The UK's National Nuclear Laboratory (NNL) chemists are planning to make batteries using waste plutonium from Sellafield, a nuclear processing site located in Cumbria, that could power the European Space Agency's (ESA) spacecraft.
The project is expected to create up to 50 jobs at Sellafield, which could accrue significant UK multi-million pound exports.
NNL programme manager Tim Tinsley was quoted by the BBC as saying that his team is more than half way through the £1m pilot project, which is aimed at proving the viability of extracting the isotope from the civil plutonium stockpiles.
"We have a quantity of this plutonium at our labs at the Sellafield site and a team of highly experienced chemists are 'proving' the chemical flow-sheet for the process," Tinsley added.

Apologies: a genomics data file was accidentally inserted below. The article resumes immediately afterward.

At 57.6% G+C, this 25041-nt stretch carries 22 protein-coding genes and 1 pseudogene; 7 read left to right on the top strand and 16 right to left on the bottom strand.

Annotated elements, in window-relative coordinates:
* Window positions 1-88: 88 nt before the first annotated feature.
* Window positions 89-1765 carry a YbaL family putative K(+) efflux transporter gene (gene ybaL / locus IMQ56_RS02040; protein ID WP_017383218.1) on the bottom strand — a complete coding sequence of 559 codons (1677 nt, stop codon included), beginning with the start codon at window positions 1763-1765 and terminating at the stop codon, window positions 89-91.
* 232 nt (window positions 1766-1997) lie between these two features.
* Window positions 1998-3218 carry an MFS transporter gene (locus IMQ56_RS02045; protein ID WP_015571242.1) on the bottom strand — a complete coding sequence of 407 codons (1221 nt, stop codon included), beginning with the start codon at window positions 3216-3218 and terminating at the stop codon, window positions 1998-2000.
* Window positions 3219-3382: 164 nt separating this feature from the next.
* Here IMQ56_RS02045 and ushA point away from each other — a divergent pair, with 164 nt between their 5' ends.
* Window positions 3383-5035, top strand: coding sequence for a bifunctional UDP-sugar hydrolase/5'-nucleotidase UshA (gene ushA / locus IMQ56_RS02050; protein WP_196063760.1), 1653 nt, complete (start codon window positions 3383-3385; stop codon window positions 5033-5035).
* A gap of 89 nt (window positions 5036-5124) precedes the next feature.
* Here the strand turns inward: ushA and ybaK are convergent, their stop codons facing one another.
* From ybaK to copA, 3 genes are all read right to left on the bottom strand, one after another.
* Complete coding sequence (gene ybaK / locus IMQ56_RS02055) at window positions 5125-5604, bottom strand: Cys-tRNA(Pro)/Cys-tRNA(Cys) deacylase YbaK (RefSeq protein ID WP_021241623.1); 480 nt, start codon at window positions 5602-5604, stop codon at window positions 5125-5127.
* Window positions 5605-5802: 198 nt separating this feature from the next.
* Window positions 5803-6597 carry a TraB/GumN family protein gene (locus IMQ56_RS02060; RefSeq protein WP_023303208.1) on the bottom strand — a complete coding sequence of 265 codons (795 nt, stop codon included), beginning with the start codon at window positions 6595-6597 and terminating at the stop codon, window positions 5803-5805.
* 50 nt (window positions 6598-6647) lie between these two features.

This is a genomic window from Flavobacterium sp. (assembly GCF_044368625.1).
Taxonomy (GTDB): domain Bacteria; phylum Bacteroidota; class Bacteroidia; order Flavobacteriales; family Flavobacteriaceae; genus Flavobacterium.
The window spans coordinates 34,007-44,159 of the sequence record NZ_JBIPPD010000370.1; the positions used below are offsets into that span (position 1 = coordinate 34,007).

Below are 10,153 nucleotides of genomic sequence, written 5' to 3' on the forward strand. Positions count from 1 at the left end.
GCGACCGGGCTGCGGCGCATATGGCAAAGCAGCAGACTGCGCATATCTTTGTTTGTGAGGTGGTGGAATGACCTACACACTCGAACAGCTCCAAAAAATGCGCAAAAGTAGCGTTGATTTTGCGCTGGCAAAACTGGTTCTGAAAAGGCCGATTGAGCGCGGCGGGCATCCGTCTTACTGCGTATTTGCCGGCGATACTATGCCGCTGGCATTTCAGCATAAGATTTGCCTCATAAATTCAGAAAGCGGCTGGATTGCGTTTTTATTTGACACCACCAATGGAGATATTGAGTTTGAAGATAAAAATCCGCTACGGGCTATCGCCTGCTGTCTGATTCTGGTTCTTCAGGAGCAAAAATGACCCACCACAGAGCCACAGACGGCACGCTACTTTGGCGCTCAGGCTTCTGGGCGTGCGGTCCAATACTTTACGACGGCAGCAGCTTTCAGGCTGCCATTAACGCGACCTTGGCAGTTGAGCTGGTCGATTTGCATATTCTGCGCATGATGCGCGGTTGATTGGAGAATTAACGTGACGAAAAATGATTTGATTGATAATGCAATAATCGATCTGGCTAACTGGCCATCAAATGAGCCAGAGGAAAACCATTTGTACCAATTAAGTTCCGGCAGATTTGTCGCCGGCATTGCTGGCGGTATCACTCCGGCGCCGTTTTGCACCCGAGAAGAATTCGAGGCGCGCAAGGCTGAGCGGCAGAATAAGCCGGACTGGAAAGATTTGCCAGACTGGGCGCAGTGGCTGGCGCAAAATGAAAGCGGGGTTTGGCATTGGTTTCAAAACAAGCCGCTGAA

The ESA currently uses plutonium-238 isotope for radioactive power sources (RPS) batteries that are only available from America and Russia and are expected to run out in around 2018.
"Technically, there are no barriers to the success of the project, it would be down to funding and politics within Europe and they are already tightly constrained," Tinsley said.
"ESA needs this fuel source for their space 'road-map' - they cannot do it without it and we at NNL are doing everything we can to make that a success."
The space agency will decide in November 2012 whether or not to continue the funding for this programme.
Image: The ESA currently uses plutonium-238 isotope for radioactive power sources. Credit: courtesy of ignis.